Amazon’s (AMZN) new Kindle 2 e-book reader, unveiled today in New York, is more attractive than its predecessor: It’s thinner, has a sleek metal back, and nicer buttons. And it has some improved features: More storage capacity, better page-turning functions, and the screen displays more shades of grey.
But Amazon did not do much today to make the Kindle significantly more attractive to mainstream buyers: It’s still $360 and it’s still only really good for one thing — reading books.
This also means it’s still little threat to Apple’s (AAPL) iPhone and iPod touch, or future Apple Internet tablets; or so-called netbooks — inexpensive, lightweight laptops from PC makers like Dell (DELL) and Acer.
What could have made the Kindle more attractive?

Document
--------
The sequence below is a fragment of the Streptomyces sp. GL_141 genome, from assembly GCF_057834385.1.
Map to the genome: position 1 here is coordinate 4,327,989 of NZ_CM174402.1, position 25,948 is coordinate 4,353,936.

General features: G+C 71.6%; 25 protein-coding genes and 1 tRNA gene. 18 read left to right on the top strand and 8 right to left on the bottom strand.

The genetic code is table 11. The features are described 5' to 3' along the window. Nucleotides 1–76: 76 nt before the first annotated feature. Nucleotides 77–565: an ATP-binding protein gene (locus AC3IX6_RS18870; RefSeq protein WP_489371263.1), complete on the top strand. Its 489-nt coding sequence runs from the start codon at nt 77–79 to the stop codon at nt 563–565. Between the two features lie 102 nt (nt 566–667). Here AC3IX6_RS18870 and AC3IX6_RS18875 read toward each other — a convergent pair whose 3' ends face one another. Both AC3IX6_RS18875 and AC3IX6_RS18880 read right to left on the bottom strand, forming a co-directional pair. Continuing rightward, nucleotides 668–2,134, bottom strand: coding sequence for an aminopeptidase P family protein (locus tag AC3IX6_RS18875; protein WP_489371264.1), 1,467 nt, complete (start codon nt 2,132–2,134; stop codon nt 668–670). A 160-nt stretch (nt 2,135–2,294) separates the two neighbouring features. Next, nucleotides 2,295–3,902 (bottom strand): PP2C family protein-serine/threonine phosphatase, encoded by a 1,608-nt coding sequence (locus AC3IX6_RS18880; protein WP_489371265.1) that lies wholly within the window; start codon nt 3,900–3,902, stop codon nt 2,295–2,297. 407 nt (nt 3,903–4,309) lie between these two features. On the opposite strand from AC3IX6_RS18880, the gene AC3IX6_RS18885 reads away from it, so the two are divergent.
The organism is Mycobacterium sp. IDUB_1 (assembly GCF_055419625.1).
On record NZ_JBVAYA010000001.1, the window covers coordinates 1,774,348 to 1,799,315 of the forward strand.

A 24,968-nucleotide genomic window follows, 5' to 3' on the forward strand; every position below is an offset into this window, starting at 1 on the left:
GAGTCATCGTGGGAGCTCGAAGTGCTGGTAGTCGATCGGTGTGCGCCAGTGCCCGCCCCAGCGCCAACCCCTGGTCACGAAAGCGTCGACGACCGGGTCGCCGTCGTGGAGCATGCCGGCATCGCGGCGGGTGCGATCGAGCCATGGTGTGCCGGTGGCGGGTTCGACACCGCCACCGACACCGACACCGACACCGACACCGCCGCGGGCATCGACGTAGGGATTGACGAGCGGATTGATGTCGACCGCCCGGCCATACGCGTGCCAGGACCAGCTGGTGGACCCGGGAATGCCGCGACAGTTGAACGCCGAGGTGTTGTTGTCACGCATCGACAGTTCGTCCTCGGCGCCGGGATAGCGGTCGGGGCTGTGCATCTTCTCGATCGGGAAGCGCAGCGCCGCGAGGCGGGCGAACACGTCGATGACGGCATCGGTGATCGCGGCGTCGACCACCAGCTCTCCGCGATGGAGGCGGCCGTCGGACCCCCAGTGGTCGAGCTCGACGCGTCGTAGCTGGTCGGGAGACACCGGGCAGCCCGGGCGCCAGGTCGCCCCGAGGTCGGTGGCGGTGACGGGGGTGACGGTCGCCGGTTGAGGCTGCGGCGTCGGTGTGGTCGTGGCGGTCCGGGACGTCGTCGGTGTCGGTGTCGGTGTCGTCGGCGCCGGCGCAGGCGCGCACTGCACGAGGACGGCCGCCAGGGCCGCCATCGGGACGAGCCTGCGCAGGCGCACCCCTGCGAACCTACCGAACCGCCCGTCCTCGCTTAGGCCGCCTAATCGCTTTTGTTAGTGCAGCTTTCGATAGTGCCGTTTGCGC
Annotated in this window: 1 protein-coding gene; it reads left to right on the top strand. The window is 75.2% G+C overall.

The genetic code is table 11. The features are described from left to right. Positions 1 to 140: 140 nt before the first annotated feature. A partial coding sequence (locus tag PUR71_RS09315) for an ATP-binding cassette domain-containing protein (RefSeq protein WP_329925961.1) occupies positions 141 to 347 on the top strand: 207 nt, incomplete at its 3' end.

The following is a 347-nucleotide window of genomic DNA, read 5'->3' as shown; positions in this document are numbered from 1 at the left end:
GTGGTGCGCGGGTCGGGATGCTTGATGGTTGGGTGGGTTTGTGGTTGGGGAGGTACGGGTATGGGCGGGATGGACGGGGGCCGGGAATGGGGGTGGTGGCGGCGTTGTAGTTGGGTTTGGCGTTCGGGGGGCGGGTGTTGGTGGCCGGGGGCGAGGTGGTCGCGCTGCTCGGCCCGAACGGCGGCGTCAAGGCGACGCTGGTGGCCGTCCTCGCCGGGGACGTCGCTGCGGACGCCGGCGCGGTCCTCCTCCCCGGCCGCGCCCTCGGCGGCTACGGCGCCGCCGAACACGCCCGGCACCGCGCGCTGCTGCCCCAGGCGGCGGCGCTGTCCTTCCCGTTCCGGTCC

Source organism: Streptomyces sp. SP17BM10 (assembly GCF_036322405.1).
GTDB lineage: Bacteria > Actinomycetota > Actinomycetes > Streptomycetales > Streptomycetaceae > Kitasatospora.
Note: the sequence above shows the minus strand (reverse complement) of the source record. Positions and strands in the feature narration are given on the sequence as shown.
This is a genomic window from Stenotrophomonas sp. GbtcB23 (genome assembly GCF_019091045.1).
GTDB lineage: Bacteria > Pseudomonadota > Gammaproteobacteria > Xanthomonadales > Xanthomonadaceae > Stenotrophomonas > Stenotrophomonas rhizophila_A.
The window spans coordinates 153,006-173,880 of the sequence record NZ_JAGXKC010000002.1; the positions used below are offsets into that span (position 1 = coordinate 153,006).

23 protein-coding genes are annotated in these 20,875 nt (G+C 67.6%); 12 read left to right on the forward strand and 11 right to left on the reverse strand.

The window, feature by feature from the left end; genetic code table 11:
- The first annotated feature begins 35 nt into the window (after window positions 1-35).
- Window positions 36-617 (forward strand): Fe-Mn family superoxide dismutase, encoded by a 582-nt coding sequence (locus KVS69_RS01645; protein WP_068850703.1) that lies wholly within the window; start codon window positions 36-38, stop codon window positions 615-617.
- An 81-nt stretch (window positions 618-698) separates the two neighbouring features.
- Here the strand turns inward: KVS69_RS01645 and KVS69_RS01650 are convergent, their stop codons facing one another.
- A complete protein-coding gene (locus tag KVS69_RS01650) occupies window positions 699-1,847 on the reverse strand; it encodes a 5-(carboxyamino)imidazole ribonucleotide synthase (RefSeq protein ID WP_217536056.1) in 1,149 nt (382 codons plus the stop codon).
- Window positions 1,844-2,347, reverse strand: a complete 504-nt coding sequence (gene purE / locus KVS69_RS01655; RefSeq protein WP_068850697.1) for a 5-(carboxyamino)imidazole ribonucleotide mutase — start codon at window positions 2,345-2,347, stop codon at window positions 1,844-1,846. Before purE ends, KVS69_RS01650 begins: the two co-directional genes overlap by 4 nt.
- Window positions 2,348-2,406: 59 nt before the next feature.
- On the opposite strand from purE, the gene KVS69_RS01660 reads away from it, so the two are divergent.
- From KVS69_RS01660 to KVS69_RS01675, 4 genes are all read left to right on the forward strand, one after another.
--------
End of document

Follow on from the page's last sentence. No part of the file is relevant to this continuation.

A lower price tag is the most obvious step. If Amazon wants to get the whole country reading books on a plastic gadget, it’ll need to be less than $360.
We’d also be more likely to buy a Kindle if we could stick the last 20 books we bought from Amazon (and haven’t read yet) into it. This is a big reason why the iPod took off — because you could import music from your CD collection; not just buy new digital music from the iTunes store. (Which didn’t even exist until years later.)
To be sure, we’re in the infancy of e-books and e-book readers, and Amazon has as good a chance as anyone to make it work. Sony’s reader certainly isn’t leading. And other devices, like iPods, aren’t as good for reading books.
But for now, we still see the Kindle as an expensive toy for reading enthusiasts, frequent travellers, and gadget lovers — and not yet a mainstream device. Today’s improvements will make new Kindle buyers happier than they’d be with the old one. But they alone won’t do much to dramatically drive adoption.